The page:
Your baby is full of emotions, and he’s more than willing to put them on display. He can go from laughter to tears
Your baby is full of emotions, and he’s more than willing to put them on display. He can go from laughter to tears and back again faster than you can change his clothes. Dealing with his up-and-down feelings can be a tiring job, but there’s an upside: If you don’t like his attitude, just wait a few minutes. He’ll soon have a new one.
The more time you spend with your child, the happier he’ll be. At his age, nothing is more comforting or entertaining than the sight of your face. He’ll usually light up when you enter a room, and he’ll complain when you leave.
If you’re not careful, those complaints could blossom into a bad habit. During his first six months or so, you never had to worry about giving him too much attention when he cried. But if he wails for no apparent reason at this age, immediate hugs and cuddles can just encourage him to cry more often.
When he cries for your attention, delay your response for a little while to encourage him to learn to calm himself down. Although this may be difficult, it’s a good idea to let your baby know when you are happy with his behavior and when you are not. When he calms down, give him a hug and redirect him to another activity.
Of course, you can cut down on frustration for both of you by anticipating his needs before he breaks into tears. By spending a lot more time letting him know when you are happy and not dwelling on the negative, you can focus your baby on positive behavior. This is often the best way to erase behavior you want to extinguish.
If he’s been by himself for a while, take some time to play with him. If you just don’t have the time, make sure he has other interesting things to do. If he’s happy and occupied, he’s less likely to demand your attention. If he’s still fussy, you may want to carry him with you in a baby sling — babies who are carried tend to cry and fuss less, according to some pediatricians. And even though small babies can’t understand you yet, it’s good to get in the habit of explaining your behaviors in a calm and reasoned manner. Babies eventually will pick up on nonverbal cues and understand more and more of what you say.
You’ll have plenty of other chances to put loving discipline into action. When those busy little hands grab the cat’s tail or knock off your glasses, you’ll want to give him a firm “no” and redirect him to a more acceptable activity.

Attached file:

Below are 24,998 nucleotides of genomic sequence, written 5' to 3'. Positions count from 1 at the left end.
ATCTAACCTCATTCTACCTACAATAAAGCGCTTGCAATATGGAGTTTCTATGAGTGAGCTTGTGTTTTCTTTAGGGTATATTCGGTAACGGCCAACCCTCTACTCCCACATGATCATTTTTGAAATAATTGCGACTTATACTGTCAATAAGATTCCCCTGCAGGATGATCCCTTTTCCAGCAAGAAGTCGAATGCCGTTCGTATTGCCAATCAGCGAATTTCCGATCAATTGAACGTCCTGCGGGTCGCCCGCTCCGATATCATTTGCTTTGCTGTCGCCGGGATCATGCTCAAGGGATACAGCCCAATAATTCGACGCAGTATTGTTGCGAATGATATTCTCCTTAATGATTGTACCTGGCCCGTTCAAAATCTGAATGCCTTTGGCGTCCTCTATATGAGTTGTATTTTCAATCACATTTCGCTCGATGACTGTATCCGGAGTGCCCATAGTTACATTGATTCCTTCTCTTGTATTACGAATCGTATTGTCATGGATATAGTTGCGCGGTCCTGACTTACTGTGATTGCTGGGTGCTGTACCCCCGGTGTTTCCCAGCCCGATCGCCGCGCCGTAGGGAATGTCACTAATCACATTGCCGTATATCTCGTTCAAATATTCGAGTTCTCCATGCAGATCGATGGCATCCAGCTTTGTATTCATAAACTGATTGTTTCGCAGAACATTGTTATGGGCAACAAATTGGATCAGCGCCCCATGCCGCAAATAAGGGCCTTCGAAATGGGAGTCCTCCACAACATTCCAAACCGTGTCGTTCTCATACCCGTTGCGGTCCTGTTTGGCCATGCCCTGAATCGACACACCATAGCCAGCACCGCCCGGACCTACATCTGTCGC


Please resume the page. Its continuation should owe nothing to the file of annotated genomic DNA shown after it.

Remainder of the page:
When you say “no” or “don’t grab the cat,” he’s likely to get the message loud and clear. He still doesn’t know many words, but he’s getting much better at reading your facial expressions and the tone of your voice. A stern look will speak volumes, and so will a smile. So use them wisely and pick your battles carefully.
He’s deeply attached to you, but he might not be comfortable around other people. He might even scream if you try to hand him over to an unfamiliar person. “Stranger anxiety” at this age is completely normal. It’s also a testament to the strength of your relationship. When he yells at Aunt Patty, he’s simply saying that he trusts you more than anyone else. Let him meet people at his own pace, and be reassured that this stage is temporary. In just a few months, he’ll be ready to socialize without the screams.
Sears, William and Martha. The Baby Book: Everything You Need to Know About Your Baby From Birth to Age Two. 2003. Little, Brown and Company.
American Academy of Pediatrics. Caring for Your Baby and Young Child: Birth to Age Five. 2009. Bantam Books.
University of Florida, Department of Family, Youth, and Community Sciences. How I Grow: Months Seven and Eight. 2003. http://edis.ifas.ufl.edu/fy635
Zero to Three, The American Academy of Pediatrics. Healthy Minds: Nurturing Your Child’s Development from 6 to 9 Months. http://main.zerotothree.org/site/DocServer/6-9months.pdf
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